“The design of cars will change more now than they have over the past 100 years, so it’s exciting times ahead,” says Alexander Kotouc, Head of Product Management at BMW i, the company’s electric sub-brand.
While a car from 2018 obviously looks very different to one from 1918, it’s not hard to see his point – the way a car operates has indeed stayed relatively consistent. Cars still require a person’s full attention to make it go, and regularly have to be filled with a combustible liquid to keep going. Though the basic concept has been refined with advancements that make travelling faster, safer and more comfortable, it’s still the same concept nonetheless.
In the future though, the advancement of electric propulsion and autonomous tech will greatly change the way we interact with cars. This is what CarBuyer learned in separate interviews with Dr Kotouc as well as Nils Uellendahl, Design Director at Designworks, a design consultancy that’s part of the BMW Group.
“It’s clear to us that the future in the BMW Group is going to be electric. At the Frankfurt Motorshow 2017 you saw the i4 concept (actually the i Vision Dynamics, a 3 Series-sized saloon which will become the i4), and in Beijing this year we showed the iX3, both due in 2020 or 2021,” Dr Kotouc said. “By year 2025 you will see 25 electrified concepts by BMW Group, 12 of them will be fully electric, and the rest will be plug-in hybrids.”
Of course, BMW isn’t the only company with electric dreams; most major manufacturers worldwide have their own plans too. But one major hurdle that needs addressing is the issue of charging. A regular petrol pump can be utilised by any car, but EVs can’t use any old charger if their manufacturers choose to use different charging standards – a problem anyone travelling abroad knows about.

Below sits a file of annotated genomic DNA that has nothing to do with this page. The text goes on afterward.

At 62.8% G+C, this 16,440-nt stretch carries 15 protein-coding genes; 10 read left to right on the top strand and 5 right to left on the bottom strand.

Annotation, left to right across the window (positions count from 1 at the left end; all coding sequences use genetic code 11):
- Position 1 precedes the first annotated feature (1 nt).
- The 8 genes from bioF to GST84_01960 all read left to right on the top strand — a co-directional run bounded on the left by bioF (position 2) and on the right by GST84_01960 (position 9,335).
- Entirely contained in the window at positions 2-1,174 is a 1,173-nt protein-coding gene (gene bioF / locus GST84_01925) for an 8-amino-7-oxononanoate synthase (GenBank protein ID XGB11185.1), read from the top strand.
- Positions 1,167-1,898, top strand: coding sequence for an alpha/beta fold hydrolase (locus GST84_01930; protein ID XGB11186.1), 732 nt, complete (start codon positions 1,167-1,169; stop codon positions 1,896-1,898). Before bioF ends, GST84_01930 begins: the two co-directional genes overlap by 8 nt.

To that end, BMW is working alongside other German companies (Daimler AG, Volkswagen Group, Ford of Europe) to set up a standardised charging network across Europe, called Ionity, and other brands are welcome to join the project.
Autonomous driving goes hand in hand with electromobility, which is why Dr Kotouc elaborates, “A much bigger thing, is that in 4 to 5 years we will launch the first cars with level 3 automated driving technology, where for example the highway from the airport into town can be driven autonomously, no problem at all. You can spend the time watching a video or answering emails, instead of watching the road.”
As electrified vehicles become more common though, another problem arises, where drivers have to compete for the finite charging stations at any given location – how do you let everyone have a chance to use the chargers without forcing owners to return to their cars to move them away?
Again, automated tech might have an answer. “It doesn’t make sense to have 100 superchargers in a high-rise building, it will be too expensive, so why not the cars just park themselves at a charger till they’re full, then drive itself back to a free parking lot to make way for the next car?” It’s just an idea from Dr Kotouc, but with technology like BMW’s Parking Assistant and Remote Control Parking, which maneuvers the car without input from the driver, it certainly seems like a viable solution.
In time to come, our cars’ autonomous abilities will expand, requiring less and less of drivers, which means car interiors will change drastically too, according to Mr Uellendahl. “I believe this phase of having bigger screens in cars is slowly going away. If you look at the BMW Vision Next 100, it has a small screen, because the next level of interaction is beyond the screen. If you look at the Vision 100 model, it uses other means to communicate with the user, and these can be tactile, like little triangles reacting physically and giving you feedback, which sometimes can be smarter, more subtle, or more engaging than looking at a screen.”
One example of an alternative feedback system is HoloActive Touch, which BMW premiered last year. “Once we go into autonomous driving, what you want to do is free up the space a bit more, give more space to the passengers, and create a more living room-type of atmosphere,” said Mr Uellendahl.
“Therefore what that means is you will push the geometry of surfaces around you further away from passengers and make it harder to reach, and that’s the reason why BMW developed this Holoactive Touch, basically a floating image, a hologram that is projected from a surface up maybe 15 or 20cm in the air, and you get haptic feedback via ultrasound when you interact with it.That allows you to push the physical surfaces further away, but the content is still there and accessible.”
This particular feature is still quite a long way away though, as it’s intended for when drivers can fully hand the reins over to the machine. For now, the limiting factor is still legislation, and given the recent high-profile incidents involving cars with automated driving technology, it’s fair to say that governments won’t be in a hurry to implement this, at least at a general consumer level.
BMW, Jonathan Lim